- Nov 19, 2012
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The B1G 10: PJ Fleck didn't need to seek out transfer QBs. He already has his man.Matt Hayes
Every Tuesday, Matt Hayes tackles the 10 hottest topics in the Big Ten …
1. The B1G StoryP.J. Fleck has been preaching for 2 years now about Athan Kaliakmanis.
The guy is different, he says. He’ll change everything you’ve known about Minnesota quarterbacks.
Then Fleck went out and proved it after the 2022 season. Not by what he did — but what he didn’t do.
Fleck didn’t add a quarterback from the transfer portal, opting to stay with Kaliakmanis, who had 3 TDs and 4 INTs as a freshman backup.
“Everybody got a chance to see Athan’s ability,” Fleck said. “We’ve seen it from Day 1.”
That’s what makes this season so intriguing at Minnesota. In 6 previous years under Fleck, Minnesota has been good enough to be an intriguing distraction in November — but not good enough at the most important position on the field to be more than that.
Now there’s 1 season remaining for divisions in the Big Ten, 1 last chance for Minnesota to win the West Division and advance to the Big Ten Championship Game for the first time in program history.
For the first time in Fleck’s time in Minneapolis, he has a quarterback who can stress defenses with arm talent, athletic ability, and a high football IQ.
It would’ve been easy for Fleck to add from the portal, to go all-in on a transfer who had big numbers as an FBS starter instead of trusting what he saw in Kaliakmanis from the moment he began recruiting him more than 3 years ago.
He has a prototype quarterback frame (6-4, 210 pounds), a live arm, and his ability to run a true run-pass option offense changed how the game was called — even with Kaliakmanis’ limited experience and comfort with the offense — over the last 6 weeks of the season.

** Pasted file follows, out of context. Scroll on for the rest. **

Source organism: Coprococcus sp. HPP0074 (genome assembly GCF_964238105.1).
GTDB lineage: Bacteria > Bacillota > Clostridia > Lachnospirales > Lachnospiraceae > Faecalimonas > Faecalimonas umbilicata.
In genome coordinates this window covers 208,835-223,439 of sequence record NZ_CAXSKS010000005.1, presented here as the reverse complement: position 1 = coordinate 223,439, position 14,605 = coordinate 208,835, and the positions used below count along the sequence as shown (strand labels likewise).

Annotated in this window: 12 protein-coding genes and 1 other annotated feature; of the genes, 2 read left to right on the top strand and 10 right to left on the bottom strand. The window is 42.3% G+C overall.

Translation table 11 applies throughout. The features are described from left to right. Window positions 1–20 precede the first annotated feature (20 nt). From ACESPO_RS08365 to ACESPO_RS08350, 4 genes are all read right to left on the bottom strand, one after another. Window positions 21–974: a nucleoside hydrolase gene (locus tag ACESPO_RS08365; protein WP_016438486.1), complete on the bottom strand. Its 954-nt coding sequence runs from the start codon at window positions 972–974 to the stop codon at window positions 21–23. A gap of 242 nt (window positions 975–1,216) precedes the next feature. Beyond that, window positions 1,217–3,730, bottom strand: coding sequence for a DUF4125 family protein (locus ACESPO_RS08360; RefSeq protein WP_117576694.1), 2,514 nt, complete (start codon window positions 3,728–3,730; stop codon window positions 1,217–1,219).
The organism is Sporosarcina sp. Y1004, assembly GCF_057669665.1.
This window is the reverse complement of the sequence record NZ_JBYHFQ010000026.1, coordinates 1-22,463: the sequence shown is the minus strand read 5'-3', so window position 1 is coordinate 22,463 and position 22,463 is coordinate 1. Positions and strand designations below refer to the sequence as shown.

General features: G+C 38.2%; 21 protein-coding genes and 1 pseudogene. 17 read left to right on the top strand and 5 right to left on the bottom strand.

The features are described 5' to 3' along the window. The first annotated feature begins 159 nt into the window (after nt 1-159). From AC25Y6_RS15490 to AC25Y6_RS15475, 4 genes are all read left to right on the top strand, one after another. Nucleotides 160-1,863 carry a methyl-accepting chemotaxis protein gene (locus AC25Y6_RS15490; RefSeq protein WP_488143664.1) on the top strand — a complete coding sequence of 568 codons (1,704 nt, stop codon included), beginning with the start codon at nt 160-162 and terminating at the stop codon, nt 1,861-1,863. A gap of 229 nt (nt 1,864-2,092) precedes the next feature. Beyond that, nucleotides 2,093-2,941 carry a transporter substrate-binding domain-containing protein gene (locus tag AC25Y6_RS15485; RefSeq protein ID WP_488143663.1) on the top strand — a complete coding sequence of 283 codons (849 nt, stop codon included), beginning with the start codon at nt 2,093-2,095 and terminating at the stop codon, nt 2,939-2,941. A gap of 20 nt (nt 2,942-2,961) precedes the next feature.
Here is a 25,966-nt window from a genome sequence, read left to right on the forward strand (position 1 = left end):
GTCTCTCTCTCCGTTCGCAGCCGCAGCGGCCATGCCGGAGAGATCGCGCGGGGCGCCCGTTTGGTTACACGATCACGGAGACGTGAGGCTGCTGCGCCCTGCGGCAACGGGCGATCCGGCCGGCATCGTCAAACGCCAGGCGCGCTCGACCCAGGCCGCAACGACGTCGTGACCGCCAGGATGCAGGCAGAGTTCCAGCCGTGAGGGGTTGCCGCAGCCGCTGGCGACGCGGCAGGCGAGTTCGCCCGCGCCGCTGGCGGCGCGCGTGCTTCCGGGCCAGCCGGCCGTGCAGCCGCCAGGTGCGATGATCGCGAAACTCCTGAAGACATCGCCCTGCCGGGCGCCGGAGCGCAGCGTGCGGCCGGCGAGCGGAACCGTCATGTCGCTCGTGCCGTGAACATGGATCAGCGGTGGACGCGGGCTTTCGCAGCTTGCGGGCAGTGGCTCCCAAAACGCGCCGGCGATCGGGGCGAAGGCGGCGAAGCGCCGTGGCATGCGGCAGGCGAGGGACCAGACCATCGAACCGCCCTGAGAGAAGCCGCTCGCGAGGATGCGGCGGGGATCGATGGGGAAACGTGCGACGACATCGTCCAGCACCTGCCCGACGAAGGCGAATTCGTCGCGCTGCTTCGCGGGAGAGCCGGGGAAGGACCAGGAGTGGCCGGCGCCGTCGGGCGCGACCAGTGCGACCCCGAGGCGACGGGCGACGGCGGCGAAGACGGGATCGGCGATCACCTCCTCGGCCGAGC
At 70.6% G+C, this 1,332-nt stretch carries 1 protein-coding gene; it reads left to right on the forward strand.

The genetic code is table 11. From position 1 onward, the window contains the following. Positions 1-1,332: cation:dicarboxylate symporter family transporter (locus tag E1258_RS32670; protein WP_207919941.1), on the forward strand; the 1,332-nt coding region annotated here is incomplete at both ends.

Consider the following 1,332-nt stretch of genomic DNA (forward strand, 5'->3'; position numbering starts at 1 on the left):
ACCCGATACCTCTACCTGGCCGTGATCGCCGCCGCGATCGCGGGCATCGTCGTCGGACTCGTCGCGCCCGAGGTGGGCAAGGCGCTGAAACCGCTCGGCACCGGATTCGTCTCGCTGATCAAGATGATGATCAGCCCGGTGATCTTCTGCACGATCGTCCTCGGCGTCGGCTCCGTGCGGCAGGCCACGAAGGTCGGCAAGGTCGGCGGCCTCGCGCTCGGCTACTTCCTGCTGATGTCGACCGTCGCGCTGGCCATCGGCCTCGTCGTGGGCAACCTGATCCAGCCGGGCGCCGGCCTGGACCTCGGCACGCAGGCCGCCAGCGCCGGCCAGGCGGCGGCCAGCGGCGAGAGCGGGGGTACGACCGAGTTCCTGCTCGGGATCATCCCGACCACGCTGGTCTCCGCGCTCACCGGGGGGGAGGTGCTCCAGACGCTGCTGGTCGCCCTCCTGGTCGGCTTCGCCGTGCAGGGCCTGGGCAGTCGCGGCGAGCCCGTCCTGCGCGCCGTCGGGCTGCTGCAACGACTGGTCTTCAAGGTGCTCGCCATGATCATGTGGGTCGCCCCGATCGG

Kaliakmanis got his first start at Penn State after Tanner Morgan sustained an upper body injury against Illinois. It was a 28-point loss, but he didn’t play that poorly.
Two weeks later at Nebraska, Morgan, having returned the previous week in a 31-0 win over Rutgers, was dinged again, this time leaving with the Gophers trailing by 10 points in the second half. Kaliakmanis led Minnesota to a come-from-behind road win, then played well as the starter the next week in a rout of Northwestern.
The staff then made the decision to focus on the run game against Iowa’s stout defense, and tried to protect Kaliakmanis from Iowa’s pass rush. The questionable decision in a 13-10 loss was rectified a week later against bitter rival Wisconsin.
Kaliakmanis went from completing 7-of-15 passes for 87 yards and 1 INT against Iowa to completing 19-of-29 for 319 yards and 2 TDs with 0 INTs against the Badgers in the season final. A month later against Syracuse in the Pinstripe Bowl, Kaliakmanis completed 7 of his first 9 passes — 6 of those completions for first downs — before injuring his ankle and missing the rest of the game.
Morgan was healthy and cleared to play against Syracuse, and finished the game. But that’s not the story.